Set up a successful business or dedicate your energies to helping make the world a better place for others?
They’re not mutually exclusive, says Gen Y entrepreneur Dustin Leonard, who’s having a good crack at both.
Founded in 2012, his startup, Hero Condoms, has pledged to donate one condom to HIV prevention programs in AIDS-stricken Botswana for each one sold.
Botswana has the second highest HIV infection rate in the world, after Swaziland. According to UNAIDS’ 2014 estimates, 390,000 people are living with the disease, out of a population of a little more than two million.
Educating Botswanans about safe sex and encouraging them to use protection is vital to combatting the further spread of HIV.
To date, Hero has donated more than 575,000 condoms to the cause, and, if all goes to plan, the figure will rise to two million next year.
Expanded distribution across the Aussie retail market has resulted in the company experiencing 400 per cent growth in sales over the past six months.
Hero has pushed its products onto the shelves of more than 1500 stores, including supermarket giants Woolworths and Coles, IGA convenience stores and a string of pharmacies.
Establishing a sustainable an altruistic enterprise is no mean feat, and Leonard and his team of three continue to negotiate the usual set of startup challenges.
Yes, the main aim is to help others, but you will never be able to do so if you do not nurture and treat your business as a business.
A philosophy of “getting it done – not perfect” has helped the 29 year old stay the course.
“There is only so much planning you can do and not every obstacle can be anticipated,” Leonard says.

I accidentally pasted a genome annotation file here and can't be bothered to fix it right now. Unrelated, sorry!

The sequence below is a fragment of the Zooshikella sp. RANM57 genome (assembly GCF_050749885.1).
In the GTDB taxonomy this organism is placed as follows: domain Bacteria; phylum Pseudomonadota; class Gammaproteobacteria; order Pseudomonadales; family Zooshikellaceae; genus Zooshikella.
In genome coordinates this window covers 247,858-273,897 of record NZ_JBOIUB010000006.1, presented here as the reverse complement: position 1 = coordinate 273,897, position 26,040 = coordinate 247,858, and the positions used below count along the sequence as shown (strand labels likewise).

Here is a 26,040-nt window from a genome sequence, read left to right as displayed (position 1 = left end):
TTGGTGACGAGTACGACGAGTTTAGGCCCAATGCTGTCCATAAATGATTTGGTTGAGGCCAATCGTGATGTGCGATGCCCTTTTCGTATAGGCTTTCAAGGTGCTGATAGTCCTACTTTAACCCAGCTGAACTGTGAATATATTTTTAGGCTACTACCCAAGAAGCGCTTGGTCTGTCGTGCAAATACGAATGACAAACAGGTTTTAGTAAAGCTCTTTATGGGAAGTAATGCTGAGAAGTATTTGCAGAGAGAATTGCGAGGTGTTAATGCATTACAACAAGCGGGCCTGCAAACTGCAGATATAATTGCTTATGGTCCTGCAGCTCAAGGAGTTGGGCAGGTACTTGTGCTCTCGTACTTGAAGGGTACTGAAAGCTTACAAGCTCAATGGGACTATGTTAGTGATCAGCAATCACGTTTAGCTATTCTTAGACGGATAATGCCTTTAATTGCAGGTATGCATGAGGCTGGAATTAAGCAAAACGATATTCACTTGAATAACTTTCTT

“You are better off doing what you can at the time and strive for continuous improvement.”
He’s also cognizant that having a strong commercial focus is vital if Hero is to achieve its charitable ambitions.
“Yes, the main aim is to help others, but you will never be able to do so if you do not nurture and treat your business as a business,” he says.
“Our goal is to help the government of Botswana reach their initiative of zero new HIV infections. To achieve this, we need to increase our sales significantly, and we are now looking at expansion outside Australia.”
In addition to the satisfaction of building a business from scratch, being at the helm of a social enterprise offers enormous personal rewards.
“Being on the ground in Botswana and interacting with the community inspires me to keep going and put all of my energy into ensuring Hero is successful,” Leonard says.
“When I return to Australia, I’m more and more driven. I know that if we keep at it, we can definitely make an impact.”
Sylvia Pennington is a Brisbane-based freelance journalist who writes about small business, information technology and personal finance.
Image: Hero Condoms Facebook